A stable, democratic, economically growing Africa will be a better economic partner, a better partner for security and peace, and a better partner in the fights against drug trafficking, crime, terrorism, infectious diseases and environmental degradation. Lasting prosperity for Africa will be possible only when Africa is fully integrated into the global economy.
Further integrating Africa into the global economy will also directly serve U.S. interests by continuing to expand an already important new market for U.S. exports. The more than 700 million people of sub-Saharan Africa represent one of the world’s largest basically untapped markets. Although the United States enjoys only a seven-percent market share in Africa, already 100,000 American jobs depend on our exports there. Increasing both the U.S. market share and the size of the African market will bring tangible benefits to U.S. workers and increase prosperity and economic opportunity in Africa. Our aim, therefore, is to assist African nations to implement economic reforms, improve public governance and combat corruption, create favorable climates for trade and investment, and achieve sustainable development.
To support the economic transformation underway in Africa, the President in June 1997 launched the Partnership for Economic Growth and Opportunity in Africa Initiative. The Administration has implemented many of the Initiative’s objectives and continues to work closely with Congress to implement remaining key elements of this initiative through passage of the African Growth and Opportunity Act. By significantly broadening market access, spurring growth and helping the poorest nations eliminate or reduce their bilateral debt, the Initiative and the legislation will better enable us to help African nations undertake difficult economic reforms and build better lives for their people through sustainable development. We are working with African governments on shared interests in the world trading system, such as developing electronic commerce, improving WTO capacity-building functions, and eliminating agricultural export subsidies. We also are pursuing initiatives to encourage U.S. trade with and investment in Africa, including targeted technical assistance, enhanced debt forgiveness, and increased bilateral trade ties. We have led the international community in efforts to address Africa’s crippling debt, through the Cologne Initiative which substantially deepens relief available under the Heavily Indebted Poor Countries (HIPC) initiative. We will continue to work with African countries to manage and reduce the debt burden in order to unleash the continent’s economic potential.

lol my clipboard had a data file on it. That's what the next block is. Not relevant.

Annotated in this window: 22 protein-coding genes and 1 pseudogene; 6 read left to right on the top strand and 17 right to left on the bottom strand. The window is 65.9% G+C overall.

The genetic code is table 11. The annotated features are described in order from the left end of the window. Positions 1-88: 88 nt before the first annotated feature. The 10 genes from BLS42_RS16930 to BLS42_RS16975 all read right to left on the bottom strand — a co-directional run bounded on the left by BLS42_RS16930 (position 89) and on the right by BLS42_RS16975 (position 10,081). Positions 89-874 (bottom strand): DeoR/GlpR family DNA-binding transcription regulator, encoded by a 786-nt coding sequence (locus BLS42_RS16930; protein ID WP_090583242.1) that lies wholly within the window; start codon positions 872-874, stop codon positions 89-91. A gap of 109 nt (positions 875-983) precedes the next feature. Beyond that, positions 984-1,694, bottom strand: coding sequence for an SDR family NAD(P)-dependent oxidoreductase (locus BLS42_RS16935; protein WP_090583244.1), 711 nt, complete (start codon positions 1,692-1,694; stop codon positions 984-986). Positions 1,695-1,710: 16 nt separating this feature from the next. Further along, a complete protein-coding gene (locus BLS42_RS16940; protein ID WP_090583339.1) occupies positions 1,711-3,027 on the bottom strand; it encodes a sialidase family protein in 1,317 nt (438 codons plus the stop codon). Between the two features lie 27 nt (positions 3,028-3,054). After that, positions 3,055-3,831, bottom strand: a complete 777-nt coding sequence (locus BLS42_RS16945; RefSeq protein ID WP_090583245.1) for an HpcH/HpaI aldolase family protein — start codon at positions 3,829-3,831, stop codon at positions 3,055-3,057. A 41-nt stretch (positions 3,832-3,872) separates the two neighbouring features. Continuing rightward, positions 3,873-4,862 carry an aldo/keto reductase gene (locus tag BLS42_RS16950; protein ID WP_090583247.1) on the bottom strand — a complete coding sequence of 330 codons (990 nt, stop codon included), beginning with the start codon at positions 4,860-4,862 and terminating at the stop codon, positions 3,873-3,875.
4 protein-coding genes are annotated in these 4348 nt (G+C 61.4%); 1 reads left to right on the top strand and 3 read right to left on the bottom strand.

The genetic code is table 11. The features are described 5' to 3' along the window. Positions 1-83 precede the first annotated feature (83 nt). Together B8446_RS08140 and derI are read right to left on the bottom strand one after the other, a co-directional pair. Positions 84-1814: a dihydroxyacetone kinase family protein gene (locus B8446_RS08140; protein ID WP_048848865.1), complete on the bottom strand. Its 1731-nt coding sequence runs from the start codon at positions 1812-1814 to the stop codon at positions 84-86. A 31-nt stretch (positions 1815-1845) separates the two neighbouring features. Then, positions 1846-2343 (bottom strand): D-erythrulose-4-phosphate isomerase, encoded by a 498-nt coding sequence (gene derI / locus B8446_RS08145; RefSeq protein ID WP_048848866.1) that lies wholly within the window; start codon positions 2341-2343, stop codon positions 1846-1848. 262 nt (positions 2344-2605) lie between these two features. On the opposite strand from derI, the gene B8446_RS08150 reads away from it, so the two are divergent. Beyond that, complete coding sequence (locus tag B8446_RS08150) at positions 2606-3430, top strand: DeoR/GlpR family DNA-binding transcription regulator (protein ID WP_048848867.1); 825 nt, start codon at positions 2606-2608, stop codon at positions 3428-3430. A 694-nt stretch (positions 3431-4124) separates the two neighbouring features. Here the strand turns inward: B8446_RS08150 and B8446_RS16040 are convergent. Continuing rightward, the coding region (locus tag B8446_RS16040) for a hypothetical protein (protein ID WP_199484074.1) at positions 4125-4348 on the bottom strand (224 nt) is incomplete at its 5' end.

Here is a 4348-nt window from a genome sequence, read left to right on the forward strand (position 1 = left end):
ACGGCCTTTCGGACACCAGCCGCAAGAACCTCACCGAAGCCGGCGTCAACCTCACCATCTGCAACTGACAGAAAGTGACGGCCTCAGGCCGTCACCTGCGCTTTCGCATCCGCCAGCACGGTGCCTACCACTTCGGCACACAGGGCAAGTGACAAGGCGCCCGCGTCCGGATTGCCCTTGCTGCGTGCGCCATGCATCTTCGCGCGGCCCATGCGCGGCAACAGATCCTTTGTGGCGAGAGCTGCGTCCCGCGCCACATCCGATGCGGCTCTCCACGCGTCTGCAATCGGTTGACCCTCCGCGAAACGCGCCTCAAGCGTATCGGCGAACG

To further our trade objectives in Africa, the Ron Brown Commercial Center was established in Johannesburg, South Africa in 1998. The Center provides support for American companies looking to enter or expand into the sub-Saharan African market, promotes U.S. exports through a